Tri-State Stripers E-mail
Thursday, 13 September 2012 00:00

Danny Viscardo is a world-traveling kayak angler who recounts trips to Alaska, Mexico and Christmas Island in the South Pacific in his quest for action and big fish. But, if asked his favorite fishing, he’s likely to cite local striped bass as number one on his list. Viscardo lives in North New Jersey, and works in New York City. This puts him smack in the center of “Striper Central,” the network of open coastline, bays and estuaries formed by coastal barrier islands, glacier cut sounds and numerous riverine channels of the area.

Dan3Living in the northeast, stripers are my main target fish for about 7 months out of the year. There are endless ways to fish for stripers and at different times of the year, all work great. You can fish shallow waters in back bays, deep water in the ocean and just about every way you can think of.

It starts in early spring with stripers heading into several back bays in New Jersey and New York. It's mostly lure fishing early in the season until bunker (also known as menhaden) show up in large schools.

There is nothing like having a two-pound live bunker on a single hook around a school of bunker. Your line starts peeling, and you wait a few seconds and set the hook. Of course that's my favorite way in the spring, but casting small jigs into acres of busting fish is pretty insane as well.

Once the bunker show up, it's snagging and live lining in and around the schools of bunker. The technique is very effective in late spring and early summer. This is the best time of year for bigger fish, up to 50 lbs.

In the middle of summer, striper fishing slows down until around October, when the water starts to cool off. Then, I head to Montauk Long Island to find acres and acres of bass busting small bait fish on the surface. It's pretty much tossing a small jig head with a 4-inch Fin-S or any soft bait. In winter months, I’m jigging, mostly with Ava-47's or casting and trolling with some type of sand eel imitation lure.

I usually tie direct to my lure by using 20-pound fluorocarbon. Terminal tackle is not really a factor when I target stripers. There are usually blue fishDan1 mixed in with the stripers and getting bit off is just something that you have to get used to. But, I take my chances and don't mind losing a few jig heads each trip. When tying my mono to fluoro, I use an Albright knot and when tying direct to the lures, it's either a uni knot or an improved clinch. When I tie them right- they "almost" never fail.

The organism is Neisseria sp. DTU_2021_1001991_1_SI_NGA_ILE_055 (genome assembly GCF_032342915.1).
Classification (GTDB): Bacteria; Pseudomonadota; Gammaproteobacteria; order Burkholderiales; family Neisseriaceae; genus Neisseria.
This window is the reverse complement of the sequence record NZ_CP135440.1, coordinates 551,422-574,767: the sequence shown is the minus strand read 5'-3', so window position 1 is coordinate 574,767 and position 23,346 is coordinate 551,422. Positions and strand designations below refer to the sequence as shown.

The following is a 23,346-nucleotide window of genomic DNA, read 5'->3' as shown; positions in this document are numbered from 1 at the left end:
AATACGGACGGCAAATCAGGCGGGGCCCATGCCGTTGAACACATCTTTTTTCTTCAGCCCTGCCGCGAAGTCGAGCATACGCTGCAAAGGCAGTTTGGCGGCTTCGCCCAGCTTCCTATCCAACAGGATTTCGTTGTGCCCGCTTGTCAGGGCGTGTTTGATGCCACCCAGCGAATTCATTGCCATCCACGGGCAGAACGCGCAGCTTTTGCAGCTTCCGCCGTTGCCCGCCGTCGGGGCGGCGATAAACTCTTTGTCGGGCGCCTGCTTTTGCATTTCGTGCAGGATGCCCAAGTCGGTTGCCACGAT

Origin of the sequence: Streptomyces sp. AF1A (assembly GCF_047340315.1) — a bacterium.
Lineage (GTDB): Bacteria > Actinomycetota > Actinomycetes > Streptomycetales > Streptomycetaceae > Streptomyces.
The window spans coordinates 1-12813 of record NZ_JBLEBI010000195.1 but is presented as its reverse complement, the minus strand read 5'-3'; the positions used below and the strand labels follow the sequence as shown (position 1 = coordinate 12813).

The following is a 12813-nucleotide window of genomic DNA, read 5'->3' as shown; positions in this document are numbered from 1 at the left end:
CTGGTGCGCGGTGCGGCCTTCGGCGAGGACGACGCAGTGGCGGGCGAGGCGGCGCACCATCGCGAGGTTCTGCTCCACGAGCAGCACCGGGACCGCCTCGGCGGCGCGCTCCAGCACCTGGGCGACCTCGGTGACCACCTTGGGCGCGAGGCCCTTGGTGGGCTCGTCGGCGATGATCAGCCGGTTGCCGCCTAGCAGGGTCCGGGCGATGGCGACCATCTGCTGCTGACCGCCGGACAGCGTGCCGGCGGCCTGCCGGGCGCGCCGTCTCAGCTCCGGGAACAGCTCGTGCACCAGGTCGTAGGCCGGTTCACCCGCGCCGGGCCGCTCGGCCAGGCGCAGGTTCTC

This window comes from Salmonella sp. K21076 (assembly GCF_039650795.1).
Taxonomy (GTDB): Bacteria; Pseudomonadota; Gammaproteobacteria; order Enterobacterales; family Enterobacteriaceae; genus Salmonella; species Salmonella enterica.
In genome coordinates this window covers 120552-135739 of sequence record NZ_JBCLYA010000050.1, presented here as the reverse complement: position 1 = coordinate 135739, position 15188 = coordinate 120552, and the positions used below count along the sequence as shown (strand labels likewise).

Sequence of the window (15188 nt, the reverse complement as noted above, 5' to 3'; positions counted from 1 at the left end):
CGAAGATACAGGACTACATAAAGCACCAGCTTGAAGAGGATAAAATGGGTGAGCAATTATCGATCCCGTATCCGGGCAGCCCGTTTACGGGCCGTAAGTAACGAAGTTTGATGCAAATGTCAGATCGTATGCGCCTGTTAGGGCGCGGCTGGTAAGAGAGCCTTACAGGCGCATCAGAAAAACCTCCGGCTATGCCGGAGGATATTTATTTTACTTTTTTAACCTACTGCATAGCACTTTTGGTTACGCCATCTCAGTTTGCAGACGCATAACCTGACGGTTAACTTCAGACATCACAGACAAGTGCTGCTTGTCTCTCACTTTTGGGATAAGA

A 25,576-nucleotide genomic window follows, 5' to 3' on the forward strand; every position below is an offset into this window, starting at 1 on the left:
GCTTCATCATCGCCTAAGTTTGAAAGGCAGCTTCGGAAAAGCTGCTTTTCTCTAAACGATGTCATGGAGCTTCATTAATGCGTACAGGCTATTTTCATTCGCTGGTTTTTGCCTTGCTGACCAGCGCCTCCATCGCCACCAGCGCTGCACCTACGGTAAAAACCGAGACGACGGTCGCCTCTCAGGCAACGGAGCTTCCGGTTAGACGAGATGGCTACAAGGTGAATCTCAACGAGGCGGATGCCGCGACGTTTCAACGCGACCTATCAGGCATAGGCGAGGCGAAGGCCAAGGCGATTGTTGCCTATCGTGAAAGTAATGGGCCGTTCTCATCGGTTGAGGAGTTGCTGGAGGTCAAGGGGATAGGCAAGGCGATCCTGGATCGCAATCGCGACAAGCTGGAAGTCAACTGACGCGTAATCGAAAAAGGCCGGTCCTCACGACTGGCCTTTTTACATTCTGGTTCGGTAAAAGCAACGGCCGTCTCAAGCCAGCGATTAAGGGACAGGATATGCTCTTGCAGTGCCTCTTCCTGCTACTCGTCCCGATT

I use either Tsunami Air wave rods or Shimano Trevala rods, usually in the two to six-ounce range, and all my rods are 6'6". As far as reels go, I use Shimano Tekota reels when the bigger fish are around and a Daiwa Luna 300 when the fish are not as big. I never use a spinning reel and can usually cast my conventional reels far enough for kayak fishing. Some guys use lighter set-ups as far as rods go, but I never want to be under-gunned, just in case that BIG one comes on the line!

It's hard to say which story is my favorite. There have been some amazing days as far as numbers go, with days with 50 stripers landed and some days with just a couple over 30 lbs. landed.

There was a day last December when I was in the ocean with birds crashing. I was about two miles out. I was alone and when I got to the birds, the conditions were not good. There was a 3-foot chop and 6-7 foot swell and the wind was about 15-20 mph. Nevertheless, I was landing striper after striper. And then while releasing one, I almost went over. I decided to head back closer to shore without even trolling. Once I got about a mile from shore, I started trolling again and with a six-inch soft plastic and a 3/4 oz. jig head.

All of a sudden I hear a large crash behind me and I see a huge bluefin tuna crashing out of the water right near my lure! I did have a heavier set-up with me, because a few boats posted about seeing tuna in this area the day before. Before I could switch over, my rod almost got pulled out of my hand and I was tight with a tuna in the 75lb. range.

Dan6The conditions were still not good, even closer to shore and I knew that my chances of getting this fish in were slim to none. BUT… After about a minute of getting pulled backwards, with water coming over the back of my kayak, I was able to get straight and gain some of my line back.

I started reeling and then just watched my line peel off the reel as if I was hooked to a speedboat. Of course, just before I got spooled, the line stopped right at the knot on my reel. I thought for a split second that if I could get straight again and pedal to the fish, I would land it.

HA HA....just as I thought I had a chance, the line broke and I almost went over again. All this was in about 90 seconds with my heart racing like crazy the whole time.

 

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